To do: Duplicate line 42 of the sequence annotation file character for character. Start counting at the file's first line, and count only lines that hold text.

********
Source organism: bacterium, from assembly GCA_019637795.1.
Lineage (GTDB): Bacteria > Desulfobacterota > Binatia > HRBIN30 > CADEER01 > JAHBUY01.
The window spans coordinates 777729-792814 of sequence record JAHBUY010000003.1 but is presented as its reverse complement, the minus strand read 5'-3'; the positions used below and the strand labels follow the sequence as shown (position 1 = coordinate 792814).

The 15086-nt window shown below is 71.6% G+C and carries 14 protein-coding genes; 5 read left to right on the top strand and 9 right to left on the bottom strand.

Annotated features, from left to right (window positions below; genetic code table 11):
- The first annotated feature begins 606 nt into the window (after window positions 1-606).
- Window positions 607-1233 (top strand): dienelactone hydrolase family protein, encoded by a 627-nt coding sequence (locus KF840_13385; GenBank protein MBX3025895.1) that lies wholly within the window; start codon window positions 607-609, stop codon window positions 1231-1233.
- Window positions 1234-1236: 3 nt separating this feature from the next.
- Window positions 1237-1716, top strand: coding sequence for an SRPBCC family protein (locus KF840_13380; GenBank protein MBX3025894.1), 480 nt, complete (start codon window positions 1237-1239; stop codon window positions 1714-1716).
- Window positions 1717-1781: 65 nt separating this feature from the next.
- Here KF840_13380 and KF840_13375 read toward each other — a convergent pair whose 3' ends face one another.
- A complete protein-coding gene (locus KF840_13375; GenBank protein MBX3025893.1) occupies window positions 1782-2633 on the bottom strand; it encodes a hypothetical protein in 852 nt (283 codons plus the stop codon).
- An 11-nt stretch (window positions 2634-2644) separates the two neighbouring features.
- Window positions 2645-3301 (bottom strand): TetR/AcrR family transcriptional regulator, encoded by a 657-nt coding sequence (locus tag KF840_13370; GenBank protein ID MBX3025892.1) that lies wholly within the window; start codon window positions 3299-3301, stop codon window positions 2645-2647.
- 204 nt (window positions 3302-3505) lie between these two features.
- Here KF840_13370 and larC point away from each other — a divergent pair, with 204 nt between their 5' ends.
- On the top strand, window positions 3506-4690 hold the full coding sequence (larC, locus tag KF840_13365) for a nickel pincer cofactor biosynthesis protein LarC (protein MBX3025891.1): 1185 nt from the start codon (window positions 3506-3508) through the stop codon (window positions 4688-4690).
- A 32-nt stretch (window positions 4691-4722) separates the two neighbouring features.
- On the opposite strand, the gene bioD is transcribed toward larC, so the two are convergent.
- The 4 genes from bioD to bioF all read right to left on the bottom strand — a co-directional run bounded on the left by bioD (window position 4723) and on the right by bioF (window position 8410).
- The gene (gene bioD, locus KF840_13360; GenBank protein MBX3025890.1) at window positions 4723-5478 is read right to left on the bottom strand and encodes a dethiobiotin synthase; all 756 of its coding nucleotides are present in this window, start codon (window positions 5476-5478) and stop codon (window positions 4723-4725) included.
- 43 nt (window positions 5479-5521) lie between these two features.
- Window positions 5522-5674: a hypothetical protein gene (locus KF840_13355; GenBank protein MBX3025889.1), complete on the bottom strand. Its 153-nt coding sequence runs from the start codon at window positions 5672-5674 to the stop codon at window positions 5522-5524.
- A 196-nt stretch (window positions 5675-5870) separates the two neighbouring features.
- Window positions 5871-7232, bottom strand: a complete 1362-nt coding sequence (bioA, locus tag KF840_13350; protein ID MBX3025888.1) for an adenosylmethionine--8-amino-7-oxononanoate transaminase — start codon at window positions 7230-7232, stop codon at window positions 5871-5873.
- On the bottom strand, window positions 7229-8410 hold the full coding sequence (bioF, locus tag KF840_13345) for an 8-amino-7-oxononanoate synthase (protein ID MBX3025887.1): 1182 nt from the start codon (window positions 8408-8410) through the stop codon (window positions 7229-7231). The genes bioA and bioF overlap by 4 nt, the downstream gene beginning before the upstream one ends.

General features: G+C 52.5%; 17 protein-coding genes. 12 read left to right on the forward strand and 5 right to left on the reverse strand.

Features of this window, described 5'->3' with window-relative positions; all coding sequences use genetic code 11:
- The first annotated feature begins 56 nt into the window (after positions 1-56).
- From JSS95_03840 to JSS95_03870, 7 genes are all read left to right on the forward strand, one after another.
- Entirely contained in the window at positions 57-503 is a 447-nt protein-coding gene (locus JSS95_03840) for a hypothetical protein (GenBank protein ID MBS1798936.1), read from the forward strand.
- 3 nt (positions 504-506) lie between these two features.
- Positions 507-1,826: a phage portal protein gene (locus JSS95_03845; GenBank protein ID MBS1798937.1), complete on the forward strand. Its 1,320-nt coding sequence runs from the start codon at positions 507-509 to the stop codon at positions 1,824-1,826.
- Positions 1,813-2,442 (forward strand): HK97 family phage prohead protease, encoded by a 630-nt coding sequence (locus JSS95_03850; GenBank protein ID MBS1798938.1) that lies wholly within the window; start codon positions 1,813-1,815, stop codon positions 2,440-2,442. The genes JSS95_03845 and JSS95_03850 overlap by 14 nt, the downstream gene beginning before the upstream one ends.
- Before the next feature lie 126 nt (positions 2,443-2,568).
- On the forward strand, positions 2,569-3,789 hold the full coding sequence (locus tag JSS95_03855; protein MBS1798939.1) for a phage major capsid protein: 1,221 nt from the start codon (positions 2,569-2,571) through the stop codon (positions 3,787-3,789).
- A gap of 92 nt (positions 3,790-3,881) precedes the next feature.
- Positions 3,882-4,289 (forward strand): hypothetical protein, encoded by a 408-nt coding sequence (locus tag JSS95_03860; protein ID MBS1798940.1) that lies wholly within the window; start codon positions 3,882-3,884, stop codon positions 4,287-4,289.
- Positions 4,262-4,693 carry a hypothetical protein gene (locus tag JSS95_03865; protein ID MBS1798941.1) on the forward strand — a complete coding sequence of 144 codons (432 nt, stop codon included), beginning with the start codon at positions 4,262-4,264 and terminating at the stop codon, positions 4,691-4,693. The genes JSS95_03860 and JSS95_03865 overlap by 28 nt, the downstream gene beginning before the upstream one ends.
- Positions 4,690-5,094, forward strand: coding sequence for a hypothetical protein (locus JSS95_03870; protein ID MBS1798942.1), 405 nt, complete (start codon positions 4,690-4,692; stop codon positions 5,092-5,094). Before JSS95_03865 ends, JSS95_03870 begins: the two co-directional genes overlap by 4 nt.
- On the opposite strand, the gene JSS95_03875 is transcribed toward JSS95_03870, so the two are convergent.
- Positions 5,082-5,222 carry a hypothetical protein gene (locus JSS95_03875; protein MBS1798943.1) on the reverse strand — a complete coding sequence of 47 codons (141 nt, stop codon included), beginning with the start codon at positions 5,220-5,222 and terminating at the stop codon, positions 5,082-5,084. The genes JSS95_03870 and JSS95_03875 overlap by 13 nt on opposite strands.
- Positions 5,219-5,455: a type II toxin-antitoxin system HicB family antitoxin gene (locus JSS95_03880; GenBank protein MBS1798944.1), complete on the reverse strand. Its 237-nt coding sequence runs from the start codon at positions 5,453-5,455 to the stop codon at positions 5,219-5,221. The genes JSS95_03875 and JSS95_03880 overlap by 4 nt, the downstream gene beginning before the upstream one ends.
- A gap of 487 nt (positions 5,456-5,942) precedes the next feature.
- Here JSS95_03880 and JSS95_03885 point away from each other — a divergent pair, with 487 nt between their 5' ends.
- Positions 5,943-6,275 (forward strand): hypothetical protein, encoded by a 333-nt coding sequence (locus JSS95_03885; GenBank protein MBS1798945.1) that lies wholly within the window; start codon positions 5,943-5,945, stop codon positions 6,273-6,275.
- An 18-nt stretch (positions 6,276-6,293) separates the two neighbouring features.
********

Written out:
- Positions 5,082-5,222 carry a hypothetical protein gene (locus JSS95_03875; protein MBS1798943.1) on the reverse strand — a complete coding sequence of 47 codons (141 nt, stop codon included), beginning with the start codon at positions 5,220-5,222 and terminating at the stop codon, positions 5,082-5,084. The genes JSS95_03870 and JSS95_03875 overlap by 13 nt on opposite strands.